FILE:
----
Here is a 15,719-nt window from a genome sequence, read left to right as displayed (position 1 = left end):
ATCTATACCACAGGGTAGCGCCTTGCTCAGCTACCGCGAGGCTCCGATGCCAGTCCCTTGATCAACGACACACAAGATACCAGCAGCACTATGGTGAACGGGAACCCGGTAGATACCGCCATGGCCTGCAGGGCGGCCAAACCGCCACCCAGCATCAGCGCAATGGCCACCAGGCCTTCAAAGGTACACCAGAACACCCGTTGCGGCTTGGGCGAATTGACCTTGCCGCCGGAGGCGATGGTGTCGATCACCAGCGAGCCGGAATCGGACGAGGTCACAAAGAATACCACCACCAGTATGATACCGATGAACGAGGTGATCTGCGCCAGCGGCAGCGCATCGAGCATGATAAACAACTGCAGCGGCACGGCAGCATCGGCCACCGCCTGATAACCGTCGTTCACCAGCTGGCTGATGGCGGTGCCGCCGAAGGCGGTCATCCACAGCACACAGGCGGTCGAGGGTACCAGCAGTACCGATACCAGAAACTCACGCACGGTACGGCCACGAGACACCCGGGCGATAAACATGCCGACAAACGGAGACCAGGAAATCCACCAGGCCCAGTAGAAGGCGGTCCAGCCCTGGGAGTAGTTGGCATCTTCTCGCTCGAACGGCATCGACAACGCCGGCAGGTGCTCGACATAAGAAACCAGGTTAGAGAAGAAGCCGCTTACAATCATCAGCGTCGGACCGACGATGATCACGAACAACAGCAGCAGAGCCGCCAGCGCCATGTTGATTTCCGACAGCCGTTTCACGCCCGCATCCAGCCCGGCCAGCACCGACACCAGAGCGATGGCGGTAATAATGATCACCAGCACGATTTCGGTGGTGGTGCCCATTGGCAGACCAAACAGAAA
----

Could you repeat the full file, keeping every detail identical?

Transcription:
Here is a 15,719-nt window from a genome sequence, read left to right as displayed (position 1 = left end):
ATCTATACCACAGGGTAGCGCCTTGCTCAGCTACCGCGAGGCTCCGATGCCAGTCCCTTGATCAACGACACACAAGATACCAGCAGCACTATGGTGAACGGGAACCCGGTAGATACCGCCATGGCCTGCAGGGCGGCCAAACCGCCACCCAGCATCAGCGCAATGGCCACCAGGCCTTCAAAGGTACACCAGAACACCCGTTGCGGCTTGGGCGAATTGACCTTGCCGCCGGAGGCGATGGTGTCGATCACCAGCGAGCCGGAATCGGACGAGGTCACAAAGAATACCACCACCAGTATGATACCGATGAACGAGGTGATCTGCGCCAGCGGCAGCGCATCGAGCATGATAAACAACTGCAGCGGCACGGCAGCATCGGCCACCGCCTGATAACCGTCGTTCACCAGCTGGCTGATGGCGGTGCCGCCGAAGGCGGTCATCCACAGCACACAGGCGGTCGAGGGTACCAGCAGTACCGATACCAGAAACTCACGCACGGTACGGCCACGAGACACCCGGGCGATAAACATGCCGACAAACGGAGACCAGGAAATCCACCAGGCCCAGTAGAAGGCGGTCCAGCCCTGGGAGTAGTTGGCATCTTCTCGCTCGAACGGCATCGACAACGCCGGCAGGTGCTCGACATAAGAAACCAGGTTAGAGAAGAAGCCGCTTACAATCATCAGCGTCGGACCGACGATGATCACGAACAACAGCAGCAGAGCCGCCAGCGCCATGTTGATTTCCGACAGCCGTTTCACGCCCGCATCCAGCCCGGCCAGCACCGACACCAGAGCGATGGCGGTAATAATGATCACCAGCACGATTTCGGTGGTGGTGCCCATTGGCAGACCAAACAGAAA